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October 2014 Archives

Options for North Carolina workers with herniated cervical discs

A herniated cervical disc occurs when there is a crack in the disc that pads the vertebrae of the spine. Vertebrae provide a protective shield for the delicate spinal cord, keeping it safe from damage. The nerves of the spinal cord travel throughout the rest of the body to facilitate the neural impulses that allow the brain to control the body. Any pressure or damage to these nerves may lead to pain and tingling sensations.

Uncooperative employers in workers' compensation cases

An injury on the job can be frustrating for a worker in North Carolina, and it may become even more frustrating if an employer seems intent on being uncooperative in the case. An employee's concerns may arise even before there is an actual injury to report, especially if there is an awareness that an employer lacks appropriate workers' compensation or alternative self-insurance. In such cases, the issue should be brought to the attention of the North Carolina Industrial Commission through the filing of applicable forms. The commission may also provide information about employer carriers through a search system.

Ergonomic processes can protect NC workers from MSDs

North Carolina workers in certain industries may be alarmed to learn that they may have a high risk of developing musculoskeletal disorders, which accounted for a solid third of all work-related injuries in 2011, according to the Bureau of Labor Statistics. Because the known risk factors for these types of injuries are common workplace duties in many occupations, employees who work in a variety of occupations and industries are at risk. Heavy lifting, awkward work positions and repetitive tasks, among other activities, increase workers' risk for musculoskeletal injuries. According to data from the BLS, the industries in which MSDs are most prevalent include retail, health care, transportation and warehousing, and construction.

How common are workplace accidents?

Every year, millions of workers are hurt and injured in accidents on job sites and workplaces in North Carolina and around the country. Workplace deaths and injuries have declined 65 percent and 67 percent respectively since the 1970s, but continued outreach and education around workplace safety can drive on the job accident rates down even further.

Workplace injury victims still have legal options

In North Carolina, sustaining an injury in a workplace accident doesn't necessarily spell the end of your career. State law facilitates multiple benefits specifically for injured employees, including payment for various related expenses, such as job retraining, wage losses, family-provided care, transportation to medical facilities and others. The complete list of potential benefits is extensive, but the claims process is anything but straightforward, and making minor filing mistakes might limit your eligibility for benefits. It is our job to help you get through the technicalities so that you can obtain the benefits you legally deserve.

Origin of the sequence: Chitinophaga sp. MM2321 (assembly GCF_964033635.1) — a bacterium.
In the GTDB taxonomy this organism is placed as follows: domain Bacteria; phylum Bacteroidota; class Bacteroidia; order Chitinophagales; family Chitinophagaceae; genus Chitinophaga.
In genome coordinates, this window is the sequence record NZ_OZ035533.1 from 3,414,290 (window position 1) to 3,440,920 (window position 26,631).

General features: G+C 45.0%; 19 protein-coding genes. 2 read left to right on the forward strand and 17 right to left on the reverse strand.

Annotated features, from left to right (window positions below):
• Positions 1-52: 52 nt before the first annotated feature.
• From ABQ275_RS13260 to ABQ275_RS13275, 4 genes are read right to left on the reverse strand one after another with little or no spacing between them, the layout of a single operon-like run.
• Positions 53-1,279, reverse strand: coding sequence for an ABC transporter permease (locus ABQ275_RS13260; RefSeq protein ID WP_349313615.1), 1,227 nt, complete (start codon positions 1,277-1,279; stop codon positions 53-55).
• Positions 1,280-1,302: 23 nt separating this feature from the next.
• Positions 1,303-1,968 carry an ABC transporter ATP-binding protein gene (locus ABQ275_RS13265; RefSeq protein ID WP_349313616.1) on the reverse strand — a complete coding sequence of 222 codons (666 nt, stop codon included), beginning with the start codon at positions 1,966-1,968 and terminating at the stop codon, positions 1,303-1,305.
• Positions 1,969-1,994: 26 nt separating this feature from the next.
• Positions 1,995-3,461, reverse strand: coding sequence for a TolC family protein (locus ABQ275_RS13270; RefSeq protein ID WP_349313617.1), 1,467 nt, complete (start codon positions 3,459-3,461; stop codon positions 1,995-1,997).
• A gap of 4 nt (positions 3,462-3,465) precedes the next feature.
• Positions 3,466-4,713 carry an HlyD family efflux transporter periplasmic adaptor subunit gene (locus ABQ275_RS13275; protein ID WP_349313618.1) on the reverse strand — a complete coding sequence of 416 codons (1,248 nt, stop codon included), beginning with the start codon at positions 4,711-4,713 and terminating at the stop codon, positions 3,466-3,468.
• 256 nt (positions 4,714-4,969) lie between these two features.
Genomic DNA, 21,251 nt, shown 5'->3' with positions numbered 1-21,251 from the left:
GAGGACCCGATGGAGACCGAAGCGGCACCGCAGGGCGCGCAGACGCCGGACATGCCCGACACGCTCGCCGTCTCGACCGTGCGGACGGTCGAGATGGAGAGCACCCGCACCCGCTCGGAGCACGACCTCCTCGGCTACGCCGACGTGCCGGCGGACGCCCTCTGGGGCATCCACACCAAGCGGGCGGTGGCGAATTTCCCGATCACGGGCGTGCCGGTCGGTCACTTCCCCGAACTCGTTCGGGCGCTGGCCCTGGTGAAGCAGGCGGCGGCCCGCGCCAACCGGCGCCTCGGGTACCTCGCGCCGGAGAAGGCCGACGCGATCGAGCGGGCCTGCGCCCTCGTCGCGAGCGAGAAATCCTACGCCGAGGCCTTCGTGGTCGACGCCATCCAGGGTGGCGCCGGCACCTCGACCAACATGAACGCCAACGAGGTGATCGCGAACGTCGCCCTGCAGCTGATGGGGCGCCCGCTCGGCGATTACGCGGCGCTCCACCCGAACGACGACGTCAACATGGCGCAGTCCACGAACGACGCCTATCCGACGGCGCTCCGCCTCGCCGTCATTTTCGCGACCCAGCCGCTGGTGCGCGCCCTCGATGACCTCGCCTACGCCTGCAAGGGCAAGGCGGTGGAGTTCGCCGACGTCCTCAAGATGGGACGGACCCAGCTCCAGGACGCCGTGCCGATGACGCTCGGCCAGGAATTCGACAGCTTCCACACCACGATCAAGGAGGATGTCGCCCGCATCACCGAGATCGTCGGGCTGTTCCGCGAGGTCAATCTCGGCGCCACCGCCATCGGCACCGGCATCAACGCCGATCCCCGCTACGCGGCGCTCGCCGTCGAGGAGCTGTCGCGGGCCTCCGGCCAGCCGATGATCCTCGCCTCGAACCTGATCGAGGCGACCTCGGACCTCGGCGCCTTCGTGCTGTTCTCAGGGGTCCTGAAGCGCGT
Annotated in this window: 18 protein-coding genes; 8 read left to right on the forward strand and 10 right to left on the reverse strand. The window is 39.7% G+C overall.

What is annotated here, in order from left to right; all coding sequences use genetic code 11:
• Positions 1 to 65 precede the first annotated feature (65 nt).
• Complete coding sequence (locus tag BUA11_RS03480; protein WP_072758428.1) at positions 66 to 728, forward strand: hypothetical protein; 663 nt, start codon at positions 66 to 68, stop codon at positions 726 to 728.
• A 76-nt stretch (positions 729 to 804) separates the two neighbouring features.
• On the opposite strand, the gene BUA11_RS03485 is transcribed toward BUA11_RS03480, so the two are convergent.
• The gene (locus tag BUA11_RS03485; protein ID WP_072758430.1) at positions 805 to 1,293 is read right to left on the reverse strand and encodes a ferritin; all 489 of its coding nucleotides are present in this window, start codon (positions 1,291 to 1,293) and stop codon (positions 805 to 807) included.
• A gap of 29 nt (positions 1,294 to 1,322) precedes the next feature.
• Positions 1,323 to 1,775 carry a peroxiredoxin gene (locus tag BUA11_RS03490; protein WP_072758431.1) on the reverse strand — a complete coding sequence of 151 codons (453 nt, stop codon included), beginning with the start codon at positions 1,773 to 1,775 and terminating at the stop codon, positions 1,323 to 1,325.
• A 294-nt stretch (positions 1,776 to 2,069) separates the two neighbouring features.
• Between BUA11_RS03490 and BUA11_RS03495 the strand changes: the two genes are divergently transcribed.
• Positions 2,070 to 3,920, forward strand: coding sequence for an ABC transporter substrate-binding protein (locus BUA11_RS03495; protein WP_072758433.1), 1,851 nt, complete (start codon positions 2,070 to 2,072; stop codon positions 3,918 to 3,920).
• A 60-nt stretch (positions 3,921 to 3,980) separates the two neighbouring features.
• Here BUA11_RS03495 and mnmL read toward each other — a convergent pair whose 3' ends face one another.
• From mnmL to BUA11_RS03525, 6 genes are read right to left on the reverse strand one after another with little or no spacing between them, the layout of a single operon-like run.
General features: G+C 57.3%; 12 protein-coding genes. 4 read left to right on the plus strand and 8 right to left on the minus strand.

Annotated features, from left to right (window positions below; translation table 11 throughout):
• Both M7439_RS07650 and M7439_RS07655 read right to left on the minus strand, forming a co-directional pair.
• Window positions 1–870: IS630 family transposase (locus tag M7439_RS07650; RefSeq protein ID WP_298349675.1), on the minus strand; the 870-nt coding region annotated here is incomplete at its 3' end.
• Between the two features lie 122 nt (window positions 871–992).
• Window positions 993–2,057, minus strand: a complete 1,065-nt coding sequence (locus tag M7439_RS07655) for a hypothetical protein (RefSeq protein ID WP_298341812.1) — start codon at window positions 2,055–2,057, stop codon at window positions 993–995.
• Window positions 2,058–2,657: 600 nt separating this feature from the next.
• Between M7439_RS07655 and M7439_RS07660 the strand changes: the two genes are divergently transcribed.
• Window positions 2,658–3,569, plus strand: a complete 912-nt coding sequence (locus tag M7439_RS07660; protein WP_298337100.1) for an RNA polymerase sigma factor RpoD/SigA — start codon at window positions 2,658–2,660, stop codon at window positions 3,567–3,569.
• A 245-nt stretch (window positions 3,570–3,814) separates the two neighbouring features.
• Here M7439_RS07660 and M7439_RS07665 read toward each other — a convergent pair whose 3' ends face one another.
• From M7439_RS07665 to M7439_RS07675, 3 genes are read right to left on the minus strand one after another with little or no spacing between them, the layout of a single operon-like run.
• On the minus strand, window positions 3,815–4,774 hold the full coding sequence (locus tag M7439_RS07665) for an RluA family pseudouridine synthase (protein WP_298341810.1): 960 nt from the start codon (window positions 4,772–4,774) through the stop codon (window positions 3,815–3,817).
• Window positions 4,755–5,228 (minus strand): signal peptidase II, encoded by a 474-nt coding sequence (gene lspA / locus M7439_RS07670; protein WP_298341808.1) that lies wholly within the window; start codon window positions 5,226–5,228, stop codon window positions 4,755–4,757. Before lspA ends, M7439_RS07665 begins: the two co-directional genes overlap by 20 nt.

Back injuries and North Carolina workers' compensation claims

North Carolina workers and employers alike have good cause to assess personal and workplace habits as they relate to the risk of strain in the lower back. For workers, a pulled muscle or damage to tendons and ligaments is extremely painful, and it places them at increased risk of future back injury. For North Carolina employers, the financial cost is steep, with lower-back injuries representing more sick days than the cold. In fact, workers' compensation reportedly pays out an estimated $11 billion annually for lower-back issues. Study results reported by the National Institute of Occupational Safety and Health can provide focus on ways to reduce the risk.

What is the process for reporting a work accident?

Under the North Carolina Workers' Compensation Act, all employers with at least three employees are required to have workers' compensation coverage or be approved for self-insurance so that employees receive workers' compensation benefits in the event of a work accident that causes injury. There are five steps that workers should follow to report their injuries properly and start claims for workers' compensation.

What types of injuries does workers' compensation cover?

North Carolina workers' compensation law provides benefits for employees who suffer work-related injuries. Business owners are required to carry workers' compensation insurance unless they are exempted from that responsibility by statute. Filing a claim for workers' compensation benefits is not the same as filing a lawsuit. It is a request for insurance benefits.

Spike in track worker deaths prompts new safety recommendations

In a trend that a National Transportation Safety Board spokesperson called "disturbing," the number of fatalities among workers completing projects on railway tracks has increased over the past few years. According to reports, 15 workers, including one in North Carolina, were killed in 2013. This figure is up from eight in 2012 and five in 2011.